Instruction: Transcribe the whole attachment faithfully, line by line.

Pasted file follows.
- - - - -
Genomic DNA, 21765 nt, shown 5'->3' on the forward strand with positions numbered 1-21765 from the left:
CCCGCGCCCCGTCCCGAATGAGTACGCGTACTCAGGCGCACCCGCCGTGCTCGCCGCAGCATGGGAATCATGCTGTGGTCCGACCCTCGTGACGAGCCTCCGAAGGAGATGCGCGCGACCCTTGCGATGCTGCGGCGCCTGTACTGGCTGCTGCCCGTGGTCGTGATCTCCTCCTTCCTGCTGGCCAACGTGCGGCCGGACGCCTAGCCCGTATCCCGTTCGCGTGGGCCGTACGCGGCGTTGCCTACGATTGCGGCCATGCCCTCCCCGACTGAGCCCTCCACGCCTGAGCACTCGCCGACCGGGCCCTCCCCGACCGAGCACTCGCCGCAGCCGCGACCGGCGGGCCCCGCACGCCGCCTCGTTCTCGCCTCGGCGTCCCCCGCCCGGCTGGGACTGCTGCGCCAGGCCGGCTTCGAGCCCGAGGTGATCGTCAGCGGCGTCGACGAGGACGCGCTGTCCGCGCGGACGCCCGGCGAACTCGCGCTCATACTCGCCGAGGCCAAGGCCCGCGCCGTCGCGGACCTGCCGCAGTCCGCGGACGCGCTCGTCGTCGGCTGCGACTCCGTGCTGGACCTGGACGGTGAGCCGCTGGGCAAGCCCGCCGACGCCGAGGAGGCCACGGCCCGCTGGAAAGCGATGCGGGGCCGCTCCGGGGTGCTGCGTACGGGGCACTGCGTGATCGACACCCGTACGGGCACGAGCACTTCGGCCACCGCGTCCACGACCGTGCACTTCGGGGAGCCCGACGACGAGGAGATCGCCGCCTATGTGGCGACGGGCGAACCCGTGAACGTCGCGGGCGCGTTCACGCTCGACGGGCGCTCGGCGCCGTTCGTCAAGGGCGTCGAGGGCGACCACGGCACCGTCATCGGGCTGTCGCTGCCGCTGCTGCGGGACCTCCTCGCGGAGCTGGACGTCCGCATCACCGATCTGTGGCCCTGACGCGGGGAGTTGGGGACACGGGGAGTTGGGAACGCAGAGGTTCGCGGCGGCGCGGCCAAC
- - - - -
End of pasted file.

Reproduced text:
Genomic DNA, 21765 nt, shown 5'->3' on the forward strand with positions numbered 1-21765 from the left:
CCCGCGCCCCGTCCCGAATGAGTACGCGTACTCAGGCGCACCCGCCGTGCTCGCCGCAGCATGGGAATCATGCTGTGGTCCGACCCTCGTGACGAGCCTCCGAAGGAGATGCGCGCGACCCTTGCGATGCTGCGGCGCCTGTACTGGCTGCTGCCCGTGGTCGTGATCTCCTCCTTCCTGCTGGCCAACGTGCGGCCGGACGCCTAGCCCGTATCCCGTTCGCGTGGGCCGTACGCGGCGTTGCCTACGATTGCGGCCATGCCCTCCCCGACTGAGCCCTCCACGCCTGAGCACTCGCCGACCGGGCCCTCCCCGACCGAGCACTCGCCGCAGCCGCGACCGGCGGGCCCCGCACGCCGCCTCGTTCTCGCCTCGGCGTCCCCCGCCCGGCTGGGACTGCTGCGCCAGGCCGGCTTCGAGCCCGAGGTGATCGTCAGCGGCGTCGACGAGGACGCGCTGTCCGCGCGGACGCCCGGCGAACTCGCGCTCATACTCGCCGAGGCCAAGGCCCGCGCCGTCGCGGACCTGCCGCAGTCCGCGGACGCGCTCGTCGTCGGCTGCGACTCCGTGCTGGACCTGGACGGTGAGCCGCTGGGCAAGCCCGCCGACGCCGAGGAGGCCACGGCCCGCTGGAAAGCGATGCGGGGCCGCTCCGGGGTGCTGCGTACGGGGCACTGCGTGATCGACACCCGTACGGGCACGAGCACTTCGGCCACCGCGTCCACGACCGTGCACTTCGGGGAGCCCGACGACGAGGAGATCGCCGCCTATGTGGCGACGGGCGAACCCGTGAACGTCGCGGGCGCGTTCACGCTCGACGGGCGCTCGGCGCCGTTCGTCAAGGGCGTCGAGGGCGACCACGGCACCGTCATCGGGCTGTCGCTGCCGCTGCTGCGGGACCTCCTCGCGGAGCTGGACGTCCGCATCACCGATCTGTGGCCCTGACGCGGGGAGTTGGGGACACGGGGAGTTGGGAACGCAGAGGTTCGCGGCGGCGCGGCCAAC